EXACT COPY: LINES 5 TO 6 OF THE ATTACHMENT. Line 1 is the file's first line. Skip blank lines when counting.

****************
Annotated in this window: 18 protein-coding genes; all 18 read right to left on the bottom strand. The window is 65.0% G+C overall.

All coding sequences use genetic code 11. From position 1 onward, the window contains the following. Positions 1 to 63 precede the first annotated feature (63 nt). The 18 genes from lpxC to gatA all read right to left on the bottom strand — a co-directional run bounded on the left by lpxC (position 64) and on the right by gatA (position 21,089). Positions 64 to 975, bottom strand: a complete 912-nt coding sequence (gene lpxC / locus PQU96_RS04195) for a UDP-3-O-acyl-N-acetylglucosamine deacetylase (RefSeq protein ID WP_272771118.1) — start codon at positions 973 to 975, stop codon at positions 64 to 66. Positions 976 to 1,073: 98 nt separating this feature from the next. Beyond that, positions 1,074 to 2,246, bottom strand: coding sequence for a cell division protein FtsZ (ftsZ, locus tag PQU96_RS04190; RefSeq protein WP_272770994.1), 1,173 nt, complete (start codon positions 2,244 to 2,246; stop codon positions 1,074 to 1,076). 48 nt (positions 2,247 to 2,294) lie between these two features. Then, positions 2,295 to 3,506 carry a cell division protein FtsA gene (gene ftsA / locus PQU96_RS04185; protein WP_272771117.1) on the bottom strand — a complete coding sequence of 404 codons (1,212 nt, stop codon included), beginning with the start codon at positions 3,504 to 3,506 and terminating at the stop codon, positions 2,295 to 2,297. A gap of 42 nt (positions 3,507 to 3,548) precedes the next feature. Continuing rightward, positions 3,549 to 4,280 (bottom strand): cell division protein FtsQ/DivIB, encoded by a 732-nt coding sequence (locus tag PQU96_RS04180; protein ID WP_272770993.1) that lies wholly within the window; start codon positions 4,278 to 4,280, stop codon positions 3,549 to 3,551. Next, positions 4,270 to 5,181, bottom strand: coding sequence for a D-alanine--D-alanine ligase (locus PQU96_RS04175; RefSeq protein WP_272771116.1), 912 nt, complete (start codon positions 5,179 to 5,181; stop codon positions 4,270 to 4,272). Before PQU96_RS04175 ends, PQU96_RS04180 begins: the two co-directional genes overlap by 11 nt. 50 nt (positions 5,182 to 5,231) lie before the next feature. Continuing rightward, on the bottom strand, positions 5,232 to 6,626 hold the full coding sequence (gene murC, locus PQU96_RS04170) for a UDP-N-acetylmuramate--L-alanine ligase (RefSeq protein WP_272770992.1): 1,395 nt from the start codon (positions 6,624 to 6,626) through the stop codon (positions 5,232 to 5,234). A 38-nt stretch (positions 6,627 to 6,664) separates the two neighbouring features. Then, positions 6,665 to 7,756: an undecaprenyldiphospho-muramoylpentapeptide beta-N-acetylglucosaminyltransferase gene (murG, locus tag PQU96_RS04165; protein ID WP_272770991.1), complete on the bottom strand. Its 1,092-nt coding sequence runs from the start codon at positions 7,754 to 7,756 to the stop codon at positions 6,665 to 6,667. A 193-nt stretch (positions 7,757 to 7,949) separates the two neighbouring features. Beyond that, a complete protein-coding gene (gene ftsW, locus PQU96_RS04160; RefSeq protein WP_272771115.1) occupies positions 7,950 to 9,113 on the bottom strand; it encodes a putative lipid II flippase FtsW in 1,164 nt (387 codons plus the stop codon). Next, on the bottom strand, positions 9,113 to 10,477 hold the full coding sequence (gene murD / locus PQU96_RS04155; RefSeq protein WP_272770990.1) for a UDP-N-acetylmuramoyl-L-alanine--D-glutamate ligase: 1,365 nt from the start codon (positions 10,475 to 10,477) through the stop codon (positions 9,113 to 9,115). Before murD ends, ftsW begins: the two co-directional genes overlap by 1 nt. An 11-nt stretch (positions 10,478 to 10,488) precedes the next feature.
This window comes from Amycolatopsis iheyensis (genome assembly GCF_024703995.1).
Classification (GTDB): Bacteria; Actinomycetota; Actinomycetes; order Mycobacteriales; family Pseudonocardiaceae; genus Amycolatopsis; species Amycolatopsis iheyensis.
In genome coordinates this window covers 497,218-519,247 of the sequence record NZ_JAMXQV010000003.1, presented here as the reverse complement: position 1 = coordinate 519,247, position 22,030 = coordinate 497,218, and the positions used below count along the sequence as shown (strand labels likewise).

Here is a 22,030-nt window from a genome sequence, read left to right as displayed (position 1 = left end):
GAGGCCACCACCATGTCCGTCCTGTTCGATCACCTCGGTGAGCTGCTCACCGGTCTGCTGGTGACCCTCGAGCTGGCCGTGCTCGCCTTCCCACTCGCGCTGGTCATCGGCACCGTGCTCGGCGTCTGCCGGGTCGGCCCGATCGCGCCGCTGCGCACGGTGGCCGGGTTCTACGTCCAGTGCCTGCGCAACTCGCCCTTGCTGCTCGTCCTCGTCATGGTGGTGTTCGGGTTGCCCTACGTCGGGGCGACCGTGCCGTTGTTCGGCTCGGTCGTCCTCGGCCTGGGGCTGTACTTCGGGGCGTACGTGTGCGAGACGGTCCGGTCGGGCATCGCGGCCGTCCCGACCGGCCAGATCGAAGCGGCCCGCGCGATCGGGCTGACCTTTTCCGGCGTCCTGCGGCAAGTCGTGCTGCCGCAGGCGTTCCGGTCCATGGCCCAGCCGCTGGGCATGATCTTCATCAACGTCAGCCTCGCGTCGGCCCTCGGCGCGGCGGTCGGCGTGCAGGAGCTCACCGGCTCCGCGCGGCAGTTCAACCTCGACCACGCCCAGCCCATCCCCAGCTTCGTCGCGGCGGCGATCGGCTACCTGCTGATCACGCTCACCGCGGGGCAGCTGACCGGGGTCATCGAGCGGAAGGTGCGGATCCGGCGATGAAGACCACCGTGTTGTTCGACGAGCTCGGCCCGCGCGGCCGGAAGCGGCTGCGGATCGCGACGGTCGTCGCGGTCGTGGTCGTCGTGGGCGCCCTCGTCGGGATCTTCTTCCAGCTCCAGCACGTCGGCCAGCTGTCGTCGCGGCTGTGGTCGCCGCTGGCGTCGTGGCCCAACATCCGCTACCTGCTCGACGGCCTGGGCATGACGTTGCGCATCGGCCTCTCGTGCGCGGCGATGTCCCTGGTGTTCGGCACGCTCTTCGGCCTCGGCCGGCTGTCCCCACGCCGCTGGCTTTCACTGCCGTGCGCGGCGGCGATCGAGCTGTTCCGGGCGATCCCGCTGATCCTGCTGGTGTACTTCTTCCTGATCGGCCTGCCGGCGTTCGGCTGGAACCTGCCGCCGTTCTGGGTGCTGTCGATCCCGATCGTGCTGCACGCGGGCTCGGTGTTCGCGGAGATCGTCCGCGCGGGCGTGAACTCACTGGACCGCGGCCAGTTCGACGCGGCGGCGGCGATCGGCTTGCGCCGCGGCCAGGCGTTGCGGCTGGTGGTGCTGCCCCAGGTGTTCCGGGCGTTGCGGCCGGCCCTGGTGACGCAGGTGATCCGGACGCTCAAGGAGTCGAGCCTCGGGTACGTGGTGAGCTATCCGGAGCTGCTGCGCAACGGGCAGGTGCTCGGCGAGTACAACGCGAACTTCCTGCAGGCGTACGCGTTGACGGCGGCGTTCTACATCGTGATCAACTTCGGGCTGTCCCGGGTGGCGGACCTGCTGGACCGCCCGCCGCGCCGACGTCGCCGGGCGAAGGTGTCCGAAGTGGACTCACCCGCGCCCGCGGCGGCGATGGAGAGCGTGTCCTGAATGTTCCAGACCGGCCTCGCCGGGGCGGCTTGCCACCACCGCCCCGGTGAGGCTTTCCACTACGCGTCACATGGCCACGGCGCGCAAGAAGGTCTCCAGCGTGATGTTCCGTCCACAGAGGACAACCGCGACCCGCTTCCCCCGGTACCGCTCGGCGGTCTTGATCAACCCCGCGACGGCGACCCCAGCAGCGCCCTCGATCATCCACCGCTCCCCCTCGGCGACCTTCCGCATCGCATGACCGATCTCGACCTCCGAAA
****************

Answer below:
In genome coordinates this window covers 497,218-519,247 of the sequence record NZ_JAMXQV010000003.1, presented here as the reverse complement: position 1 = coordinate 519,247, position 22,030 = coordinate 497,218, and the positions used below count along the sequence as shown (strand labels likewise).

Here is a 22,030-nt window from a genome sequence, read left to right as displayed (position 1 = left end):